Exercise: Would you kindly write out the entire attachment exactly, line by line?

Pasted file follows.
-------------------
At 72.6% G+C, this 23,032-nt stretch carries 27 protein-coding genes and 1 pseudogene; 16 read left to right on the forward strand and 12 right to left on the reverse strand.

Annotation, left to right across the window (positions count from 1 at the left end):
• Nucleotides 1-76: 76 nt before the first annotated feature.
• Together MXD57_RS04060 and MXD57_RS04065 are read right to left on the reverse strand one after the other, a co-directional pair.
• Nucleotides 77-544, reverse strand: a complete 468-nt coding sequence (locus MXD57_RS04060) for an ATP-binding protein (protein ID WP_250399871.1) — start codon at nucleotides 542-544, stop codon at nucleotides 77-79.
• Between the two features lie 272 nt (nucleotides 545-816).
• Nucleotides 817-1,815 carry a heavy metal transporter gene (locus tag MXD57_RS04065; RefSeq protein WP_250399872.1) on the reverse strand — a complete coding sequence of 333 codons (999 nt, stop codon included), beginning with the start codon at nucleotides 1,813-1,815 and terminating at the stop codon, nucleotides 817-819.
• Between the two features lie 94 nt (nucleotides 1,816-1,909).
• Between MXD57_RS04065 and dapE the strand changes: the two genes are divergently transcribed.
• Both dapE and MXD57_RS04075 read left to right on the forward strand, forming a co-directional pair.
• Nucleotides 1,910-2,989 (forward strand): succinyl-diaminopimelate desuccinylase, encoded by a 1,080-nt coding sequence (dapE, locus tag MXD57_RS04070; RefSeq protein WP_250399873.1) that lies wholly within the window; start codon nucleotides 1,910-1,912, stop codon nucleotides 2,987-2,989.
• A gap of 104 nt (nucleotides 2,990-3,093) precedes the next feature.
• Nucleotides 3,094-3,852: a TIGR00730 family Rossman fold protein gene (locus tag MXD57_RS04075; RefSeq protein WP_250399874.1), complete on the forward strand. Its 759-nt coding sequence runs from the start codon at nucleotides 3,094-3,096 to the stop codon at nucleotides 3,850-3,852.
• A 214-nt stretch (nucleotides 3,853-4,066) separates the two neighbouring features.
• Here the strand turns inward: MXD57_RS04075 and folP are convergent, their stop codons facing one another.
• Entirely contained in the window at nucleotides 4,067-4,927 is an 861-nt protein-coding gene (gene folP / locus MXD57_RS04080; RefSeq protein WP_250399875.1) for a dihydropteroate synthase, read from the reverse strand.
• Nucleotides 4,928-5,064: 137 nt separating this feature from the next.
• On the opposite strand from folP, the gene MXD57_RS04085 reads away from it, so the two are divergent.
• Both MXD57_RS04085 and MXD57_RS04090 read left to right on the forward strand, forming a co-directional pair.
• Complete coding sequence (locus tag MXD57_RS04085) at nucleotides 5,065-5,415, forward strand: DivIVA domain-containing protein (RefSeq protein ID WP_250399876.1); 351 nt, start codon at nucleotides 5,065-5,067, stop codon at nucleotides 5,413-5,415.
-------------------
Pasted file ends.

At 72.6% G+C, this 23,032-nt stretch carries 27 protein-coding genes and 1 pseudogene; 16 read left to right on the forward strand and 12 right to left on the reverse strand.

Annotation, left to right across the window (positions count from 1 at the left end):
• Nucleotides 1-76: 76 nt before the first annotated feature.
• Together MXD57_RS04060 and MXD57_RS04065 are read right to left on the reverse strand one after the other, a co-directional pair.
• Nucleotides 77-544, reverse strand: a complete 468-nt coding sequence (locus MXD57_RS04060) for an ATP-binding protein (protein ID WP_250399871.1) — start codon at nucleotides 542-544, stop codon at nucleotides 77-79.
• Between the two features lie 272 nt (nucleotides 545-816).
• Nucleotides 817-1,815 carry a heavy metal transporter gene (locus tag MXD57_RS04065; RefSeq protein WP_250399872.1) on the reverse strand — a complete coding sequence of 333 codons (999 nt, stop codon included), beginning with the start codon at nucleotides 1,813-1,815 and terminating at the stop codon, nucleotides 817-819.
• Between the two features lie 94 nt (nucleotides 1,816-1,909).
• Between MXD57_RS04065 and dapE the strand changes: the two genes are divergently transcribed.
• Both dapE and MXD57_RS04075 read left to right on the forward strand, forming a co-directional pair.
• Nucleotides 1,910-2,989 (forward strand): succinyl-diaminopimelate desuccinylase, encoded by a 1,080-nt coding sequence (dapE, locus tag MXD57_RS04070; RefSeq protein WP_250399873.1) that lies wholly within the window; start codon nucleotides 1,910-1,912, stop codon nucleotides 2,987-2,989.
• A gap of 104 nt (nucleotides 2,990-3,093) precedes the next feature.
• Nucleotides 3,094-3,852: a TIGR00730 family Rossman fold protein gene (locus tag MXD57_RS04075; RefSeq protein WP_250399874.1), complete on the forward strand. Its 759-nt coding sequence runs from the start codon at nucleotides 3,094-3,096 to the stop codon at nucleotides 3,850-3,852.
• A 214-nt stretch (nucleotides 3,853-4,066) separates the two neighbouring features.
• Here the strand turns inward: MXD57_RS04075 and folP are convergent, their stop codons facing one another.
• Entirely contained in the window at nucleotides 4,067-4,927 is an 861-nt protein-coding gene (gene folP / locus MXD57_RS04080; RefSeq protein WP_250399875.1) for a dihydropteroate synthase, read from the reverse strand.
• Nucleotides 4,928-5,064: 137 nt separating this feature from the next.
• On the opposite strand from folP, the gene MXD57_RS04085 reads away from it, so the two are divergent.
• Both MXD57_RS04085 and MXD57_RS04090 read left to right on the forward strand, forming a co-directional pair.
• Complete coding sequence (locus tag MXD57_RS04085) at nucleotides 5,065-5,415, forward strand: DivIVA domain-containing protein (RefSeq protein ID WP_250399876.1); 351 nt, start codon at nucleotides 5,065-5,067, stop codon at nucleotides 5,413-5,415.